I arrive at the marina on the east side of Toronto Harbour at 10:00, as instructed. Fearless, our new-tu-us 30′ Cal 30 sailboat, is still in the water where I left her, but somebody had walked her down the dock without a fender and shaved off some paint on her side. Great. Her mast lies in pieces on the dock, next to her.
The guy who works the crane lets me know that I need to assemble the mast back together, telling me for the tenth time that he “doesn’t do” sailboats and knows nothing about them and that the mast is entirely my responsibility. This does not fill me with confidence. U., the owner of the marina who I arranged this job with, is nowhere to be seen.
So, I start figuring out the mast. Ok, these look like the spreaders. Ok, this looks like a piece of metal that will fit through the mast, holding the spreaders. Look there, bolts. Everything makes sense, everything fits together. While I am at it, I fix a running light that has come off during transit. I am feeling better about this. Perhaps even a little smug because I just assembled a mast from a box of seemingly random pieces. I should have known that was a mistake.
Mast assembled, time passes. The big yellow crane is working, boats get put into the water. I am still waiting. And waiting. And beginning to get both hungry and pissy – with me, these two are closely related. Crane guy is doing everything possible to avoid putting my mast up, a job I booked two weeks ago.
Finally, U. arrives, the boss man. Skin like leather, false teeth the colour of ivory, big black sunglasses. Heino’s less successful brother, with a thick German accent. Crane guy is clearly terrified of his boss, his bluster evaporating.
U. lets me know that it’ll be my turn two boats from now, but that I will have to help. I’m cool with that, just want to get the hell out of this place by now. I am contemplating a quick jog to T&T for a restorative order of dumplings and rice, but am too worried that I will lose my spot. I end up wasting time worrying that I could have used to run and get lunch. It’s close to 1:30 by now, my stomach is rumbling and my mood is deteriorating.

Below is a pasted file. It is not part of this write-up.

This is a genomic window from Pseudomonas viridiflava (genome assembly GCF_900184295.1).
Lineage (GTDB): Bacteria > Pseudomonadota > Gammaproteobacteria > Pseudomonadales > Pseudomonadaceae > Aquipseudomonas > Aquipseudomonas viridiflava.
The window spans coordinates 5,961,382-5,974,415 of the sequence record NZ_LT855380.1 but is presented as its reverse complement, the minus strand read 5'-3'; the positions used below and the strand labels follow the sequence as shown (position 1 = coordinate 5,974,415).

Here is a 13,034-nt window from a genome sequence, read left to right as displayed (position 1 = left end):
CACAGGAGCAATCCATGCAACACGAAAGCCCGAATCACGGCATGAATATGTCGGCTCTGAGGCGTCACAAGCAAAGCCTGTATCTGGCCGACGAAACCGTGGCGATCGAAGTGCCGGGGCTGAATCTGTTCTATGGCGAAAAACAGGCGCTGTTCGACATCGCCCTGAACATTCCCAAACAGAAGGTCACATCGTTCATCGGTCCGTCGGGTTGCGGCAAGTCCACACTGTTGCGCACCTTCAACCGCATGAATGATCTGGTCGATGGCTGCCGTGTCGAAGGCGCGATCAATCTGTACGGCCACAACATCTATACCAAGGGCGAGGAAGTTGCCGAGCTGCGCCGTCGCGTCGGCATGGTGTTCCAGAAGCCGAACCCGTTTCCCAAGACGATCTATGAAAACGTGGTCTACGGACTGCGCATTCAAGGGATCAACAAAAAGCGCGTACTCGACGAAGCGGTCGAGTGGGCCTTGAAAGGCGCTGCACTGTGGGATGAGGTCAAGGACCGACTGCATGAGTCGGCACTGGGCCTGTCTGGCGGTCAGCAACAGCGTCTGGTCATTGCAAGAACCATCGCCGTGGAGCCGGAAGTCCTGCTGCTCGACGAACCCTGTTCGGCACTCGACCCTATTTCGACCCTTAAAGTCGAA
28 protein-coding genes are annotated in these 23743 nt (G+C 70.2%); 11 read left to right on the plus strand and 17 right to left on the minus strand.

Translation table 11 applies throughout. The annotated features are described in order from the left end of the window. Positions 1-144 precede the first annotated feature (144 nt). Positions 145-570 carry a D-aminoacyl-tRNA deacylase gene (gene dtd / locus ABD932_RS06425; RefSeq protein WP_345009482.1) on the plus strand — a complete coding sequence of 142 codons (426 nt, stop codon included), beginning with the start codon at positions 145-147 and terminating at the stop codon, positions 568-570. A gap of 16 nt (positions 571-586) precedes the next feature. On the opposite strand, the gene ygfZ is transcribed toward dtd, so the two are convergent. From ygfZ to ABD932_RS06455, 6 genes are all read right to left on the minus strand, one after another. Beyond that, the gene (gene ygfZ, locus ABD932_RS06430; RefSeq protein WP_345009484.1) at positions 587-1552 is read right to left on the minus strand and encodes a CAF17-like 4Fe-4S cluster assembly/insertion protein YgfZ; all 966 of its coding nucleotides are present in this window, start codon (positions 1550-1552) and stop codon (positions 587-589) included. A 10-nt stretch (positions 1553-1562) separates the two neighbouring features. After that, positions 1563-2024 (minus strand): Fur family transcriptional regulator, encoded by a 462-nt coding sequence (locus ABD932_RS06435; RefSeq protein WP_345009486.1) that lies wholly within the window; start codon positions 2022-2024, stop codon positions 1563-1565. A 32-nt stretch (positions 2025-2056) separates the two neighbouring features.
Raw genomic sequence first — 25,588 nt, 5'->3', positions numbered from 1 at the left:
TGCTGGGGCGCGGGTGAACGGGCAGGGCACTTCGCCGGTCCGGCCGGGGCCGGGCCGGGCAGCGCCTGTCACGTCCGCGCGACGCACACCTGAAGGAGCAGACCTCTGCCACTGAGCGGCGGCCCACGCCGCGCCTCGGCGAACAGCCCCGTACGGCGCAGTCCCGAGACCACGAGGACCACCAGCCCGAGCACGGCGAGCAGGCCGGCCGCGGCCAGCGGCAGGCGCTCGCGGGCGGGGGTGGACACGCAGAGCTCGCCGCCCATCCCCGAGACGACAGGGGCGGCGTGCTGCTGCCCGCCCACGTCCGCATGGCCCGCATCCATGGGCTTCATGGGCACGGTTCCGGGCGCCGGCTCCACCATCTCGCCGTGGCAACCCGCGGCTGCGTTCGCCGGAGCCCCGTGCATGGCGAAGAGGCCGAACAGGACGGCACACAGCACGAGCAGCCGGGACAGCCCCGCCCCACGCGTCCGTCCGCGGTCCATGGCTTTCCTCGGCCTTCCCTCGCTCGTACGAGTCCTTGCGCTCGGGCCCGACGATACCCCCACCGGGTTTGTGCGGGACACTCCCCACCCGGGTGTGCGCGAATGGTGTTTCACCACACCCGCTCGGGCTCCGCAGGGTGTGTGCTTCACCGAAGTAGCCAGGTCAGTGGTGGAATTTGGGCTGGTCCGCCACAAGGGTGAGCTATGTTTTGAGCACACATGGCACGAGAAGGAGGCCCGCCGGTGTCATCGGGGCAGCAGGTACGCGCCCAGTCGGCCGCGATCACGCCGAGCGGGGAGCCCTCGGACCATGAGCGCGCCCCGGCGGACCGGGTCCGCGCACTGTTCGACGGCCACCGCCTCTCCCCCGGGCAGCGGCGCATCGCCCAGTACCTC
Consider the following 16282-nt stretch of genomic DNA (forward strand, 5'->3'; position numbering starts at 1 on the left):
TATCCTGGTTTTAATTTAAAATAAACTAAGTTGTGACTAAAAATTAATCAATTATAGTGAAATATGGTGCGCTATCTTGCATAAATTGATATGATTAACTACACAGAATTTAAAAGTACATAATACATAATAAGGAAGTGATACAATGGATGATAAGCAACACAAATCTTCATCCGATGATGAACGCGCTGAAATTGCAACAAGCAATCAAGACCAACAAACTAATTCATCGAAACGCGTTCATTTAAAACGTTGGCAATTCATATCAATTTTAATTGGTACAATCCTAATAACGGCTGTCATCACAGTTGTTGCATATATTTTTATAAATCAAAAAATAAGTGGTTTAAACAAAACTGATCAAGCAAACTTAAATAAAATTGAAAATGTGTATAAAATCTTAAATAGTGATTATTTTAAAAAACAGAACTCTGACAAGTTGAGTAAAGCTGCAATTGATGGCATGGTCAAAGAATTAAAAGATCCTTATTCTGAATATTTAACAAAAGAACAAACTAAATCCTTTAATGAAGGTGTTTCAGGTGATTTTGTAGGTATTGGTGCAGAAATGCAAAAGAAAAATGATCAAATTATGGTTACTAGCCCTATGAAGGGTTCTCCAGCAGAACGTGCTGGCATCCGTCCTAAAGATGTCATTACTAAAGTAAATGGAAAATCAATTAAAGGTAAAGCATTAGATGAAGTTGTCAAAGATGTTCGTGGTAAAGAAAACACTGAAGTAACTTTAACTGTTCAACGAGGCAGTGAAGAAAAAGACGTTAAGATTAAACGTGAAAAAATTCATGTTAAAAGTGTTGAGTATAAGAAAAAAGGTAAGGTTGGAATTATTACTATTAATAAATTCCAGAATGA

45 minutes later and it’s my turn – finally. Crane guy tells me he has a maximum of 15 minutes to do the job and I lose it – shout at him he will do the job he’s been hired to do and it’ll take as long as it will take to do it properly. Scattered applause from various marina bystanders with bad teeth and cigarette breath. U. is laughing so hard at the spectacle of his underling being shouted at that he launches himself into a coughing fit I am worried he won’t recover from. But recover he does, slaps me on the shoulder, tells me he likes my spirit. The crane gets fired up, diesel fumes everywhere and the mast gets lifted – U. at the controls, crane guy, now exceedingly meek, with me on the Fearless trying to direct it.
Crane guy keeps telling me he’s got no idea what he’s doing. I really, really, really want to punch him, but I am too busy being terrified, furious and wrangling a 45ft aluminum pole. The mast is swinging wildly, lines are getting tangled. We finally wrestle it down on deck – crane guy tells me to connect the wiring for the running lights. All I can think of is that I will lose the fingers of at least one hand if U. makes even the slightest mistake at the controls.
But he doesn’t and finally, miraculously, the mast stands. I rush to fit the rigging – and nothing fits together. Looks like the Fearless needs to be rigged in a specific sequence, with different hole diameters for different bolts securing different lines. 15 minutes of thinking “fuck, if I drop this bolt/wire/screwdriver into the water I am really screwed” pass. I am sweating. The phone rings, I ignore it. Rings again, I ignore it again. Finally look down, it’s Anja. “Are you ok?” “Not a good time honey, talk later”. Ping – a text. “I’m freaking out, are you alive?”
“Hey, yeah, everything is going to be ok. Love ya.”
Deep breath. Ok, where were we? Mast seems to be up. Rigging seems to be secure. All fingers, present. Good news, for once.
I remove the crane sling from the mast. Look up and see the wind vane has been bent, but I am too relived with the mast being up to make a big thing about it just then – although it means that I will have to get up the mast at some time in the future. More opportunities to be terrified, yeah.
Oh, and a lifeline has been pulled out of the railing because crane guy stepped on it. Otherwise – all is well and I carefully walk Fearless down the dock and tie her up.
Next, the engine. J., the mechanic, saunters over. Looks like Frank Sinatra, smells like a pack of Marlboros soaked in diesel. Steps down into the boat, we open the engine compartment. I checked the batteries, I know we got a full charge. The previous owner had disconnected the spark plugs, the distributor cap and loosened the alternator – a strange thing to do, but most likely to reduce strain on the alternator belt.